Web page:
And isn’t that the message we should take away today? Our Republic does not work on being a spectator sport. You cannot be a dropout from democracy—you cannot cede away your citizenship. You cannot hire a substitute for jury service. And when you do not bother to vote, you are betraying your civic duty. It was ancient Greece that invented democracy and it disintegrated under autocracy, which was allowed to take over through apathy and indifference. The Greeks had a word to describe a citizen—be he a merchant, craftsman or manual worker—who did not involve himself in political affairs or civic life. The word was “idiot.” He was derided as a “half citizen.” One of the first times I visited the White House was when President Eisenhower was President. As I waited outside the Oval Office, I noted a peculiar painting. It was a portrait of the signing of the Declaration of Independence. But it was not completed—only half done. There were some figures in the forefront, but a lot of it was raw gray canvas with a few figures penciled in.
I asked the guard the story behind this painting. It seems the artist, commissioned by the Continental Congress, died before he could complete the canvas. It was found in the sub-sub- basement of the White House and General Eisenhower had it put out here as a lesson for Americans. The pledge those signers affirmed with their names is taken by all of us. That blank part of the portrait is for the rest of us. We should all be part of that picture. All of us —not just the signers—are pledged to work to fulfill those ideals of equality of opportunity and justice for all.
In the bi-centennial address delivered by President Ford at Independence Hall in 1976, I was privileged to help draft his words: “Perhaps we have not always lived up to our ideals, but then no country ever wrote higher ideals to live up to.”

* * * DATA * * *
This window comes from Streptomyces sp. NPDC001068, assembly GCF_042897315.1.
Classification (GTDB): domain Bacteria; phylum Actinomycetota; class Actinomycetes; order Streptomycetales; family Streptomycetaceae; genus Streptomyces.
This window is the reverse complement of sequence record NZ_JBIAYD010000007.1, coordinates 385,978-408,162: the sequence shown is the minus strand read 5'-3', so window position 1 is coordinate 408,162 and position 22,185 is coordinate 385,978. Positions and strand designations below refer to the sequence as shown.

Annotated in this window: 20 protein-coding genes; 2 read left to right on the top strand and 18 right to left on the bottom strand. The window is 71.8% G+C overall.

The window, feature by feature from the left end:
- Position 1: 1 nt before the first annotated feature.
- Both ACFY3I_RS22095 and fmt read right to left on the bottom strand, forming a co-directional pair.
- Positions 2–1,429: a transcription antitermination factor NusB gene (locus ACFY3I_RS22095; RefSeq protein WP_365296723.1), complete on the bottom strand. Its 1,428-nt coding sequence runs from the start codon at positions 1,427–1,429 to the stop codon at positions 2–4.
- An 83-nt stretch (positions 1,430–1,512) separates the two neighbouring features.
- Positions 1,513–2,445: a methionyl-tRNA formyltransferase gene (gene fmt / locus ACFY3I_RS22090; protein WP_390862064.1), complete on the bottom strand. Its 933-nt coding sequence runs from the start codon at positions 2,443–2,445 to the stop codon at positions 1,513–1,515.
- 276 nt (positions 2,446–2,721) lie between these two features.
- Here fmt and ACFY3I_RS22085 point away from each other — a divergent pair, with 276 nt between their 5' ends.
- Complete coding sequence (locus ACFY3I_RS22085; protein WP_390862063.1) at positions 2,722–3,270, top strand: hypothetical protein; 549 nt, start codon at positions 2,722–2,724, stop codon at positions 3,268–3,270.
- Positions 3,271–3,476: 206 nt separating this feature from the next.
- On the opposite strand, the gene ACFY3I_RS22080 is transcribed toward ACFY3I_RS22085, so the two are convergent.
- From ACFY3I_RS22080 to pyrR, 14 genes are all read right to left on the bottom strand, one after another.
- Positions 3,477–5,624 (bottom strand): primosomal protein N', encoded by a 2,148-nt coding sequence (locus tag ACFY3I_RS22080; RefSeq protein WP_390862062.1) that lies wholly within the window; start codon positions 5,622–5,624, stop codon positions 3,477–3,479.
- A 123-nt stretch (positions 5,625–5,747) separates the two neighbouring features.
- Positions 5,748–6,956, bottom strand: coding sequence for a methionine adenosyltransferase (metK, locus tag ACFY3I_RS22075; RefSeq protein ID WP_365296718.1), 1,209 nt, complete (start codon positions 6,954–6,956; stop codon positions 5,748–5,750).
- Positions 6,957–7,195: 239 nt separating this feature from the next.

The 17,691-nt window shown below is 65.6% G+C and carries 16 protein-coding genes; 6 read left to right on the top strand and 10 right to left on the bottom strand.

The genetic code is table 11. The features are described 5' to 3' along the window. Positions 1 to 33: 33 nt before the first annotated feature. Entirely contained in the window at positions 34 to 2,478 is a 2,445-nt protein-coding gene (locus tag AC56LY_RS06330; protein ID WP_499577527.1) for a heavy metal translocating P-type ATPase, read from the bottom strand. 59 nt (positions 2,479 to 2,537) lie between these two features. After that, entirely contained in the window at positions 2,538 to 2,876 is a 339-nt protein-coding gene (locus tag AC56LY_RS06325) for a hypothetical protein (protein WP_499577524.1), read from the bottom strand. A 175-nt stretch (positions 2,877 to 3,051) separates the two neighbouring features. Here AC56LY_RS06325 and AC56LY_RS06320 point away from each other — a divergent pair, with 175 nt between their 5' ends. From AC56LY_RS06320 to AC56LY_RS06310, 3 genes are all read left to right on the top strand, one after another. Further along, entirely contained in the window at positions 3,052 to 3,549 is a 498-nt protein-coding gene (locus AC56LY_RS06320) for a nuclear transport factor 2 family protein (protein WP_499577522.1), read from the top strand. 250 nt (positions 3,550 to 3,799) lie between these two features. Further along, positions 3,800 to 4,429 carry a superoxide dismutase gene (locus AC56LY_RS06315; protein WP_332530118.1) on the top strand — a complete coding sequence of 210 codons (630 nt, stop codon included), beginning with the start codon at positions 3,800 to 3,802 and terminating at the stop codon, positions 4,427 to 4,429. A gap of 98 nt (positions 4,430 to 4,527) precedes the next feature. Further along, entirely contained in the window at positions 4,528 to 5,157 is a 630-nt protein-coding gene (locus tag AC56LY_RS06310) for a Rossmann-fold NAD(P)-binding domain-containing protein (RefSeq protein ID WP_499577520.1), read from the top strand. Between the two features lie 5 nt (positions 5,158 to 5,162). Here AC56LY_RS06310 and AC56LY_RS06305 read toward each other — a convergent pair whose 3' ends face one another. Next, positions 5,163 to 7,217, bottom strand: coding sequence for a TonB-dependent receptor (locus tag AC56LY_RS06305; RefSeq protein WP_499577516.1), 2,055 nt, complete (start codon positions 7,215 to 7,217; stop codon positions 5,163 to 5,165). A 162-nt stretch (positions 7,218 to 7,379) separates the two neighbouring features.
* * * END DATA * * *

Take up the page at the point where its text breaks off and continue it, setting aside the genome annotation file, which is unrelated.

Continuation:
I will end this piece as I began it—with Benjamin Franklin. The oldest delegate, at 81, was also the wiliest. Behind the scenes he did as much as any, including Madison, to shape our federal charter. He worked to make the executive branch stronger through the chief executive called the president, and he strengthened his power. He supported the compromise of a bicameral legislature of House and Senate which broke a constitutional deadlock between the big states like Pennsylvania and small states like Delaware. When the deliberations were finished, Franklin cleverly persuaded the delegates to vote “present.” He did not want the sizable dissents on the three articles to be revealed to the public. The delegates acceded to his request, then allowed him to be the first to sign.
After signing his name, he slipped to the back of the chamber to be the first in this secret and closed session to open the door and face the assembling crowd outside, eager to hear the news of what happened. Franklin, anticipating the mood, had planted a question with an old friend, Elizabeth Powell, wife of the Philadelphia mayor. Franklin wanted to put his spin to what his listeners would take away. The idea of a king was the crowd’s biggest fear and, although it never had a chance of succeeding, he wanted the audience to first know that there would be no king and not to be dragged into other issues. So he had Mrs. Powell ask, “What type of government did you give us, Dr. Franklin, a monarchy or a republic?” “A republic.” He paused, then yelled: ”If you can keep it!”
Mr. and Mrs. James C Humes (Dianne Stuart)
James C Humes is a Visiting Historian at the University of Colorado at Colorado Springs.
He has written over 40 books including most recently Churchill: Prophetic Statesman.
Regnery Hostory, 2012, 300 pp.